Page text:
It is hard to imagine that people living in the United States of America would lack basic necessities, especially during a time of crisis. America is not only a powerhouse in many fields of military, technology, and medicine, but as a country, is one of the greatest consumers of goods in the world. Unfortunately, there are cases of America not being able to provide what its citizenry needs in times of emergency. Areas in Michigan have been experiencing massive clean drinking water shortages. And since the emergence of Covid-19, America’s supply of vital PPE, or Personal Protective Equipment, is not able to keep up with the demand.
When someone says PPE, they are not speaking of a single piece of equipment, like masks or gowns. PPE stands for any personal appliance, apparatus, or article that can be used to prevent illness, disease or injury caused by contact with chemical, radiological, physical, electrical, mechanical, or other workplace hazards. For the purposes of fighting Covid-19, however, most only count masks, gowns, bedsheets, gloves and other equipment meant to prevent the contamination and spread of disease. All hospitals, state and health-care organizations have a certain supply of medical PPE for use within their own area. If that supply runs low, these organizations, private and public, are supposed to be able to count on the Federally supported Strategic National Stockpile or SNS.
The SNS, which holds in reserve a stock of all possible medical or any other equipment the country might need for any national emergency. Since the beginning of the Covid-19 crisis, America has found the supply to be inadequate for our needs. The SNS was never meant to be a stockpile used in a long term emergency such as the current pandemic. It was meant for localized emergencies such as hurricanes, fires, earthquakes and massive floods The SNS was built around the idea of short term problems, such as bioterror attacks and natural disasters. This global pandemic which has hit us in all corners of our country and the overwhelming need that no one could have planned for is the reason for the lack of supplies.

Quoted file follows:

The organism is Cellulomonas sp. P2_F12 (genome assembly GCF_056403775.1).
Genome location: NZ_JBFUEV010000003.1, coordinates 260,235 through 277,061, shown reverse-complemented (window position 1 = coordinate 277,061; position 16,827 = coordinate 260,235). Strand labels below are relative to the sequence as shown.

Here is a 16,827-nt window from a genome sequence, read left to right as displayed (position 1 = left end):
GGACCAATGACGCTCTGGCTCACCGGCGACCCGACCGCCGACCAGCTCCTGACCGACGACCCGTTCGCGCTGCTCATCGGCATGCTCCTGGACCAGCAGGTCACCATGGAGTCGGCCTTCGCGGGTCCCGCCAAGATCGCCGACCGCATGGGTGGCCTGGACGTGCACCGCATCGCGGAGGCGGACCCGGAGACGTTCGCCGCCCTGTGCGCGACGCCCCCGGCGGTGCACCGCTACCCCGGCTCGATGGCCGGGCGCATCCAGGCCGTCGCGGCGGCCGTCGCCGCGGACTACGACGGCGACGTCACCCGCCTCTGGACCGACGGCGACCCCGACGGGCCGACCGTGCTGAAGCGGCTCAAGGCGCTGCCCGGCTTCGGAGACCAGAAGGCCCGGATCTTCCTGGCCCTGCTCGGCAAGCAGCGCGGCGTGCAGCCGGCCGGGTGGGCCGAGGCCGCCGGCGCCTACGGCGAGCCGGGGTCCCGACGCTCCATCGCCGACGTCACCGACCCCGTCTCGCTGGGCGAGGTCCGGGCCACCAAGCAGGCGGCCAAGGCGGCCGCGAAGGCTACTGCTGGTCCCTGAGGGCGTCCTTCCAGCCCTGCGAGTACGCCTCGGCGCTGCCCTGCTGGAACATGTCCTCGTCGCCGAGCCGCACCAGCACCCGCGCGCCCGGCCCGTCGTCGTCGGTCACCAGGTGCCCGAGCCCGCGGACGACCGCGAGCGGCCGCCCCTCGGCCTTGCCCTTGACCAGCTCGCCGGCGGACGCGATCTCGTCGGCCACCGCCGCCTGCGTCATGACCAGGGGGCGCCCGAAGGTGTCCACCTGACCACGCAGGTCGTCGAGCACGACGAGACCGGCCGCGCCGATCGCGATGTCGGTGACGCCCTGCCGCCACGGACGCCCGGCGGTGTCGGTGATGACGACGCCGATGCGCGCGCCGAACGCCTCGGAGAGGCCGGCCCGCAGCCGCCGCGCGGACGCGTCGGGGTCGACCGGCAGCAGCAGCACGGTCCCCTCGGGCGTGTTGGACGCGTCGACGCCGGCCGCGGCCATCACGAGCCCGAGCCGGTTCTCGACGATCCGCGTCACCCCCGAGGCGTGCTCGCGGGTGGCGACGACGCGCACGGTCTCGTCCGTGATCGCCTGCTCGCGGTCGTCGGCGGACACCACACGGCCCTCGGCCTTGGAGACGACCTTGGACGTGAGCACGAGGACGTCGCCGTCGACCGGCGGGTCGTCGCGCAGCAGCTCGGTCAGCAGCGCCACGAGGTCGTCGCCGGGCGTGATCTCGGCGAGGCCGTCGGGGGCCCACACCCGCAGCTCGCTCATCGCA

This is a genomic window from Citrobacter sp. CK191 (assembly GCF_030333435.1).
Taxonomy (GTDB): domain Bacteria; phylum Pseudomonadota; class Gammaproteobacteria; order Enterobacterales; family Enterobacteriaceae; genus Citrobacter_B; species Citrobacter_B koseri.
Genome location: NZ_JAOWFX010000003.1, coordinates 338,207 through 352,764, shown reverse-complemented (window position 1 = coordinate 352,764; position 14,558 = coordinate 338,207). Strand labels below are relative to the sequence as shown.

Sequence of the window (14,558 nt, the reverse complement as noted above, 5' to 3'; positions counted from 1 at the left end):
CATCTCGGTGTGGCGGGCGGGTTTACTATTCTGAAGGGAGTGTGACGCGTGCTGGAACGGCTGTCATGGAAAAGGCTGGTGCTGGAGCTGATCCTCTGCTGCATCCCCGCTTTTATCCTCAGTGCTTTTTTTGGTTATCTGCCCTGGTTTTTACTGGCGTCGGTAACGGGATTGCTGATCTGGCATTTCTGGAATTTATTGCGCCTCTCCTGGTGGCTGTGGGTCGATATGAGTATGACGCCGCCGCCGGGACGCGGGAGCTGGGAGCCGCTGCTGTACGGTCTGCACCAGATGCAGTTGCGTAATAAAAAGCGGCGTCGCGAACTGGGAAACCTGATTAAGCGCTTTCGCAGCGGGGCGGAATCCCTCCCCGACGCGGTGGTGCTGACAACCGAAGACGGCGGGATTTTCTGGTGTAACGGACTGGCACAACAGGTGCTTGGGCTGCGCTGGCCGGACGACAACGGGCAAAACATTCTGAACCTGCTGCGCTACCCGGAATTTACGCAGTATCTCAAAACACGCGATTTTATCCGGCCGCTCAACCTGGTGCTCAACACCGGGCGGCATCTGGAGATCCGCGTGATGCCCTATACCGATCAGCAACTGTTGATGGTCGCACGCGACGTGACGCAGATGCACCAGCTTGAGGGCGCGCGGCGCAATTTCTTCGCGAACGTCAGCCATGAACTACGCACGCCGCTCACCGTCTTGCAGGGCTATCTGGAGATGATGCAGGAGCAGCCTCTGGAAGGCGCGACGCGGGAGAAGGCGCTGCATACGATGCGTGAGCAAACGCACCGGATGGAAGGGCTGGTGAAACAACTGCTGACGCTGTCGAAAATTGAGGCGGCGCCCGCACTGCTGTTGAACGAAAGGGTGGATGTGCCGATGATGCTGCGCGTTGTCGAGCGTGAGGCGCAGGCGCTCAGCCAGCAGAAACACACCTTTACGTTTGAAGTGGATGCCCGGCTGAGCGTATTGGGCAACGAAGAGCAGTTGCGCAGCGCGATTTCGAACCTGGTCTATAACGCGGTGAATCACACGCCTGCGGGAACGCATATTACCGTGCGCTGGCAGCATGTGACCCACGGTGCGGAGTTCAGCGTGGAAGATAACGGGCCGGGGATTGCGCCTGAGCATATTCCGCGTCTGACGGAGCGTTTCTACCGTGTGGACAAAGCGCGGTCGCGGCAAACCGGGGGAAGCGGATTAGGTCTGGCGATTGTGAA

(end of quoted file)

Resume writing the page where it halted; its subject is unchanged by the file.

Another big reason for the lack of PPE for a medical emergency can be attributed to the low visibility and profile that the SNS garnered. Until the current crisis, not much thought has been given to the Stockpile by the government, to the point where much of the supplies of masks are out of date and falling apart. Even with those supplies though, the H1N1 epidemic of 2009 left the reserves low, and have largely been unreplenished. Funds for the SNS were repeatedly cut, and the strategic plan for national medical emergencies hasn’t been updated since 2017.
There is also a desperate lack of expertise at the SNS. Not, to be clear, a lack of hard-working men and women who are keeping the infrastructure and chains running, but a lack of knowledge and awareness from experts on several subjects. It lacks several key persons who are well informed on topics such as the global healthcare situation and the fast paced nature of supply and demand for medical products in the modern market. Without these experts the SNS has been unable to adequately answer questions and shift resources to cover holes in their system. If America wants to be able to push back on the current crisis and return to a semblance of normalcy, these issues must be addressed and quickly.